Feb 1 2017

Food marketing to kids: Heart & Stroke Canada says no!

Heart & Stroke Canada has a new report on food and beverage marketing to kids: The Kids Are Not Alright.

The press release says:

Our children and youth are bombarded with ads for unhealthy products all day, every day, influencing their food and beverage choices. This is having a devastating effect on their health and setting up conflict at home.

Marketing is big business and it is sophisticated…New research reveals that over 90% of food and beverage product ads viewed by kids and teens online are for unhealthy products, and collectively kids between the ages of two and 11 see 25 million food and beverage ads a year on their top 10 favourite websites.

It is time for this marketing storm to stop.

Its advice:

  • Eat healthy early, eat healthy often
  • Family food fights
  • Not your grandmother’s commercials
  • Industry self-regulation is a failure
  • Legislation means a fair fight for everyone

Lots to work with here.  Glad to have it.

Dec 27 2016

Marketing to kids

The Rudd Center for Food Policy and Obesity has a new report out on TV food marketing to kids.

Even though the time kids spend watching TV has not changed much since 2008″

  • They are seeing more food ads per hour
  • White adolescents are seeing 18% more ads.
  • Black adolescents are seeing 30% more ads.

Get those kids outside this week!

Nov 7 2016

WHO Europe takes on food marketing to children

The World Health Organization’s Europe branch has issued a brave new report: Tackling food marketing to children in a digital world: trans-disciplinary perspectives (2016)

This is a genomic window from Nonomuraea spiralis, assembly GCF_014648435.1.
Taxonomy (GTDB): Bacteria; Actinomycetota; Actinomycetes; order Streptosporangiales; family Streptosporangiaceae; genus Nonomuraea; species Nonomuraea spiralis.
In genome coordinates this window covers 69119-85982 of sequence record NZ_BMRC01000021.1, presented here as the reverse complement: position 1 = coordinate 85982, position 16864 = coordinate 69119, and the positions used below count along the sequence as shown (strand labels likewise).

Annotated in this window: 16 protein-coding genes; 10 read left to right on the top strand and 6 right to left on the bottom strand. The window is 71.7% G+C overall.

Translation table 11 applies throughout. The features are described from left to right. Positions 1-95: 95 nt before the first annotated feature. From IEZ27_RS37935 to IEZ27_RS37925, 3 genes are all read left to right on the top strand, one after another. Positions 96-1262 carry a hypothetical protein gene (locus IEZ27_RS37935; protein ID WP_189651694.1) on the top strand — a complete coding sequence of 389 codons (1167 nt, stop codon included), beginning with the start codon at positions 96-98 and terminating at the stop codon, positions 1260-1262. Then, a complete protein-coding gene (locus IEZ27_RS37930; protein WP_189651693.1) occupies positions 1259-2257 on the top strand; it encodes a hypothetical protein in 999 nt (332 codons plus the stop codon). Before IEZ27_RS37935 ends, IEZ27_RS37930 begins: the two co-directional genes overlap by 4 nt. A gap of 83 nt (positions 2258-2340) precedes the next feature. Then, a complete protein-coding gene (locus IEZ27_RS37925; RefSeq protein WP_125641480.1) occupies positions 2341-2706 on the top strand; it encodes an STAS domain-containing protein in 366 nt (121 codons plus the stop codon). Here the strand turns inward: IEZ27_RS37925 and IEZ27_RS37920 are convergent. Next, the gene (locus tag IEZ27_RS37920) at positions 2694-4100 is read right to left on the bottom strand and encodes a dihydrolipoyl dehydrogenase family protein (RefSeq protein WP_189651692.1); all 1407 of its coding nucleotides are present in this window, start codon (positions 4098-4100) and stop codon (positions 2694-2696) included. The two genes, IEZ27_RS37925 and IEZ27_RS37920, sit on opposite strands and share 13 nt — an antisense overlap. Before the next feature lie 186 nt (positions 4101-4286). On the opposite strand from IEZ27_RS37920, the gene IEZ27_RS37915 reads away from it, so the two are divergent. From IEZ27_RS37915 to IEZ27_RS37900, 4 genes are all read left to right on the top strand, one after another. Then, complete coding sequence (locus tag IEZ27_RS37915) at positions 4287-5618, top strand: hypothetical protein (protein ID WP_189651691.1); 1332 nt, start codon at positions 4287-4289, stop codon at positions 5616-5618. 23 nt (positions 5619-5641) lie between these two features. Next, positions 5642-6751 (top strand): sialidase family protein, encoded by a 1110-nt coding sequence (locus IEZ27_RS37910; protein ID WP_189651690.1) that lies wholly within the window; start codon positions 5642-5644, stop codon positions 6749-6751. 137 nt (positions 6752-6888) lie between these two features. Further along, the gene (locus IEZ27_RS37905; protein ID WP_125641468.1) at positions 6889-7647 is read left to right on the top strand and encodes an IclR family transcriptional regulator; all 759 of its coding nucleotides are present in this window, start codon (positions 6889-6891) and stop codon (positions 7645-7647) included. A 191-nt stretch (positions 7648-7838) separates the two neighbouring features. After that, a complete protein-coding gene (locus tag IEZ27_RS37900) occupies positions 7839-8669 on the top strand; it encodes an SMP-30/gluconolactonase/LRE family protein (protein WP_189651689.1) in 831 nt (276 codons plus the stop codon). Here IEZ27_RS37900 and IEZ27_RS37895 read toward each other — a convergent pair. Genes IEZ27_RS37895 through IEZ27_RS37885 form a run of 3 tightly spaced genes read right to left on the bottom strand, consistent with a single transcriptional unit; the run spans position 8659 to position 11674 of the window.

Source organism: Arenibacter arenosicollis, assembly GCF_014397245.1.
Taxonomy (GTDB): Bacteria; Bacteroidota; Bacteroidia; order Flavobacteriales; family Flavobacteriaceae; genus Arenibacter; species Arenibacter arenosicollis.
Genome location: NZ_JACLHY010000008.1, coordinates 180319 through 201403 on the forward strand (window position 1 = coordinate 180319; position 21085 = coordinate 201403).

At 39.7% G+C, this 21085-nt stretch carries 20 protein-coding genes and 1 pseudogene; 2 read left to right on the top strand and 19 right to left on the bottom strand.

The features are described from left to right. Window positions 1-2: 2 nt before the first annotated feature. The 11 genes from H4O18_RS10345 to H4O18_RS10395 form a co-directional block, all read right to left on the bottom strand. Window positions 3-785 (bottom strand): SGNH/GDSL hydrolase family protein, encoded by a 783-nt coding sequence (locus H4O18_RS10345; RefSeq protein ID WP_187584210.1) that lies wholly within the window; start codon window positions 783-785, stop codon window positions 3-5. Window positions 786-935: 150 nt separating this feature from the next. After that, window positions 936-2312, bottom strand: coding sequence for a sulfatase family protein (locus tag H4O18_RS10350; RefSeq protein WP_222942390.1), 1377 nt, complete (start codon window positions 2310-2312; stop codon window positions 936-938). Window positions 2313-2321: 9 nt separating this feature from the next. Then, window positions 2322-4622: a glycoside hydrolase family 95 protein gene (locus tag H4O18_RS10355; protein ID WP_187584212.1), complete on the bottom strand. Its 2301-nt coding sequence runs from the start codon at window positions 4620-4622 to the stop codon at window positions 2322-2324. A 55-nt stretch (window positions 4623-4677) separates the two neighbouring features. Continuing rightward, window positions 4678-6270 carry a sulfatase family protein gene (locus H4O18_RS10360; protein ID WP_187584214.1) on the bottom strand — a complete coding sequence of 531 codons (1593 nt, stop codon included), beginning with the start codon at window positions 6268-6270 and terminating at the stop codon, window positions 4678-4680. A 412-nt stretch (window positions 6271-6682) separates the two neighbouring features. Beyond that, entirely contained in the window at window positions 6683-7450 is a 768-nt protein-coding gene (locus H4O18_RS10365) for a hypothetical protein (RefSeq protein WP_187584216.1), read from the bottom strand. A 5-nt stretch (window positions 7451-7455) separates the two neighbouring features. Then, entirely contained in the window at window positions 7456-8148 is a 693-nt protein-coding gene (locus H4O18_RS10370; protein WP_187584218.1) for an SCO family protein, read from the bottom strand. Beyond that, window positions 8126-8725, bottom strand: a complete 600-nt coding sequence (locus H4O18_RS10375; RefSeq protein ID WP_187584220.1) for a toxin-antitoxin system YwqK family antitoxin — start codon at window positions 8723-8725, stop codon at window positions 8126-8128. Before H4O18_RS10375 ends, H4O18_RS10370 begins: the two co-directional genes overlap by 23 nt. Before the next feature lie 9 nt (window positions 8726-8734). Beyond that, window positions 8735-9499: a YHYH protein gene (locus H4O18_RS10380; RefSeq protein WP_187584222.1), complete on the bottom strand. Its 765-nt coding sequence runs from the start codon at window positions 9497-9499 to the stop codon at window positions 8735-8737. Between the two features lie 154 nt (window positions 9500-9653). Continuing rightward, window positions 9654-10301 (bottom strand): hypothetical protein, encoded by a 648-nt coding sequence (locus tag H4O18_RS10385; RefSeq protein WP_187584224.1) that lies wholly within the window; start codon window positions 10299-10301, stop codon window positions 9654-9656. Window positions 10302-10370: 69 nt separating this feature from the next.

I say brave because marketing to children is the food industry’s line in the sand.
Food and beverage companies will not stop marketing to children because doing so will hurt their bottom lines too much.

WHO Europe makes eight recommendations, all of them highly political:

1. Acknowledge States’ duty to protect children online with statutory regulation
2. Extend offline protections online
3. Define legal age, rather than leaving commercial interests to do so
4. Define marketing directed to children
5. Draw on existing legislation, regulation and regulatory agencies
6. Compel private Internet platforms to remove marketing of foods high in saturated fat, salt and/ or free sugars
7. Develop appropriate sanction and penalty mechanisms
8. Devise cross-border international responses

The report’s conclusion:

Children’s participation in digital media should not, however, be predicated on receiving digital HFSS [high in saturated fats, salt and/or free sugars] advertising. Digital marketing can amplify the power of earlier marketing practices by identifying and targeting more vulnerable populations with sophisticated analytics and creating engaging, emotion-focused, entertaining ways to reach children.

Nor should children’s digital participation be predicated on “devolving” consent to parents, which is akin to States expecting parents to completely prohibit their children from watching all television in order to avoid HFSS marketing, rather than implementing broadcast regulations.

Instead, States and supra-national actors should devise ways to allow children to participate in the digital world without being targeted by marketers with immersive, engaging, entertaining marketing of products that have been demonstrated to be injurious to their health.

Now if governments would just listen….